The Composer Who Should Have Won the Pulitzer Prize
April 15, 2010
As a serial finalist for nice awards I've never won, I believe in the secondary value in prizes—the value in not only honoring achievement but also in stimulating debate over who wins those honors. Among the major American prizes in arts and letters, the Pulitzers have an exemplary record at stirring that worthy debate.
Today At TNR (October 8, 2009)
October 08, 2009
My Term at Afghanistan’s Graduate School of War, by Ganesh Sitaraman Washington Diarist: The Trend in Dying, by Leon Wieseltier The Biggest Loser in the EU’s Report on the Russia-Georgia War Is … Europe. by Ronald D. Asmus Why Are Companies Fleeing the Chamber Of Commerce?, by Bradford Plumer How to Stimulate the Economy Without Passing Another Stimulus, by E.J. Dionne Jr. One Issue Where Obama Really Is Winning, by Barron YoungSmith Peretz: Neither Patraeus nor McChrystal Can Be Compared to MacArthur, by Marty Peretz What Are Dems Willing to Compromise to Pass a Climate Bill?
The Deadly Jester
December 02, 2008
In Defense of Lost Causesby Slavoj Žižek(Verso, 504 pp., $34.95)Violenceby Slavoj Žižek(Picador, 272 pp., $14)I.Last year the Slovenian philosopher SlavojŽižek published a piece in The New York Times deploring America's use of torture to extract a co
October 29, 2004
What is present other than all those things--physical, objects, ideas, and sensibilities as well as their traces and fragments--that have somehow persisted into our own time? It is a characteristic, yet peculiar condition of modern life: Even though our world is made up of just these things from the past, more often than not, they have become unintelligible to us, if not invisible.
Memory Goes to War
July 12, 1999
I. Madeleine Albright: A Twentieth-Century Odyssey by Michael Dobbs (Henry Holt, 466 pp., $27.50) Down from the heavens he came a decade ago this month, descending by helicopter onto the Field of Blackbirds in Kosovo to deliver a speech that still reads as a paradigm of nationalist madness. About a million Serbs gathered that day to hear Slobodan Milosevic.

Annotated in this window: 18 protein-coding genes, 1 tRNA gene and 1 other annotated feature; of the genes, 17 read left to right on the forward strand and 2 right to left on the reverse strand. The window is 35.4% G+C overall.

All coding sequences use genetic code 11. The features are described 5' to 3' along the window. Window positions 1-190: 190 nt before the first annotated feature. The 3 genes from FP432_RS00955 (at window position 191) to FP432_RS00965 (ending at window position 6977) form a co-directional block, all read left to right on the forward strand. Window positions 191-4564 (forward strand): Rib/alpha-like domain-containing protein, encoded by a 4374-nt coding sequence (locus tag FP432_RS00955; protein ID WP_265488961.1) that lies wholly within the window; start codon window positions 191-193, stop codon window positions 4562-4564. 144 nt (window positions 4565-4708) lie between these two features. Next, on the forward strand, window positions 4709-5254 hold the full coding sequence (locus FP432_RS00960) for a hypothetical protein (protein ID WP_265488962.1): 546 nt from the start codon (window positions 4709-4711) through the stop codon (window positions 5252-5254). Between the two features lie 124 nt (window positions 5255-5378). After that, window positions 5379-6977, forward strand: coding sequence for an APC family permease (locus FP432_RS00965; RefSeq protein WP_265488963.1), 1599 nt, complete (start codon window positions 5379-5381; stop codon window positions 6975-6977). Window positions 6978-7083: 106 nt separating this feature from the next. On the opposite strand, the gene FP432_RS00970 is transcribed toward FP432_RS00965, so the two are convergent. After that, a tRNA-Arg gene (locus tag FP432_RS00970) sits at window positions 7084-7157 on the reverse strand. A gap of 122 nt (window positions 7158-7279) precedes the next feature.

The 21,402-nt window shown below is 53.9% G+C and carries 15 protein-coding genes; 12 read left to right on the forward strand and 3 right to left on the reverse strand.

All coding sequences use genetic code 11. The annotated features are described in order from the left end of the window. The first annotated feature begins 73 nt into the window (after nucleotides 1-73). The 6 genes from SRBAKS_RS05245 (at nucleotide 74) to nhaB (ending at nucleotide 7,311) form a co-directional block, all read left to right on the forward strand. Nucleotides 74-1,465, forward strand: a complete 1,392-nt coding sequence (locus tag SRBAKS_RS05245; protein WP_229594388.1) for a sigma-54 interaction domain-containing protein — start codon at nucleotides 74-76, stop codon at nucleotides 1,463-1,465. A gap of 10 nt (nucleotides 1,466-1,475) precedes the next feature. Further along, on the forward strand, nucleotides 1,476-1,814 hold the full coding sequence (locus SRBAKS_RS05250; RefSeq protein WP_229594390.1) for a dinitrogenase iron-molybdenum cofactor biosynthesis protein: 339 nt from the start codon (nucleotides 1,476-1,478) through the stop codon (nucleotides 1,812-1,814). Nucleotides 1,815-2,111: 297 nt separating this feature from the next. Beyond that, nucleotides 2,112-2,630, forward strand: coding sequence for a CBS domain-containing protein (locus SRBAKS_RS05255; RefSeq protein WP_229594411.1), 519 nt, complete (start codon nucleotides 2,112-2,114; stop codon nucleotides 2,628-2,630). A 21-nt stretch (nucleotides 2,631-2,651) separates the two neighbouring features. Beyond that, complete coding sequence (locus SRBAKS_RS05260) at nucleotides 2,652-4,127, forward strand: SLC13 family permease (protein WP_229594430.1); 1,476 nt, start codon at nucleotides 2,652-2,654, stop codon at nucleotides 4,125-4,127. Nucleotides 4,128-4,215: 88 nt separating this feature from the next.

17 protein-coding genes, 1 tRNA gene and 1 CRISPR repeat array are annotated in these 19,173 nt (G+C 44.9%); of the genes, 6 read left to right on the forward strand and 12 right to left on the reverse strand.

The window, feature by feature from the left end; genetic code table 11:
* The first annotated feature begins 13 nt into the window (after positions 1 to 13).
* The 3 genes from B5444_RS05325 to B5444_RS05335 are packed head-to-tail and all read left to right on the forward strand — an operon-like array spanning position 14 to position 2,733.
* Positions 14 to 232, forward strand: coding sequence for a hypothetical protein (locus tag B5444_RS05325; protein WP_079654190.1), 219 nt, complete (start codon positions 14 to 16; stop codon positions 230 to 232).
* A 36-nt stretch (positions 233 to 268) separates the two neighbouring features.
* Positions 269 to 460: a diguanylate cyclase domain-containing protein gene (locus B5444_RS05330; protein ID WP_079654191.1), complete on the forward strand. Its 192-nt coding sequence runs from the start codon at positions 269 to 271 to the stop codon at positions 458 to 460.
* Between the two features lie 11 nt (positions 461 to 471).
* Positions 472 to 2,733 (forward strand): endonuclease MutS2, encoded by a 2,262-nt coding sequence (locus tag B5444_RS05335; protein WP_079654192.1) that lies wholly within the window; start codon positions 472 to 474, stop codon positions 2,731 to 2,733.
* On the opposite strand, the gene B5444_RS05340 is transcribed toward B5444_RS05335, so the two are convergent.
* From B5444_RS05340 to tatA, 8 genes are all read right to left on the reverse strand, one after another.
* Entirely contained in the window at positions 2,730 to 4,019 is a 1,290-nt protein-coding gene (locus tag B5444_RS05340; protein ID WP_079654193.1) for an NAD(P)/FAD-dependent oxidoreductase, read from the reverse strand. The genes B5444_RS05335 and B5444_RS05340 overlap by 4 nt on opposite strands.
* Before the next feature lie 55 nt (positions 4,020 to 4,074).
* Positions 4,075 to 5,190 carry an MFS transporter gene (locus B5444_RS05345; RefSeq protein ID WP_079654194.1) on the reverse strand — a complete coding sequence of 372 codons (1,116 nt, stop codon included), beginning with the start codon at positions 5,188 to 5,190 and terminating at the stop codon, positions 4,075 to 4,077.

The School for Scandal
July 11, 1994
THE NATION'S political professionals—all the consultants, campaign managers, lobbyists, pollsters, and media wizards who have overrun Washington and established a serious beachhead in most big cities and state capitals—have a problem. On the surface, things seem to be going pretty well. The pros have built the political system into a multibillion-dollar industry, employing thousands of people. They've made themselves seemingly indispensable to every kind of high-officeholder, would-be officeholder, and moneyed interest with an ax to grind.
Mr. More and the Mithraic Bull
January 01, 1970
The Great Man remembers T.S. Eliot.
Mr. More and the Mithraic Bull
May 26, 1937
I MET Mr. Paul Elmer More several times, but had an extended conversation with him only once. I wrote down a record of it at the time and give it here, as I wrote it then, embedded in a Princeton week-end. I was taken to Mr.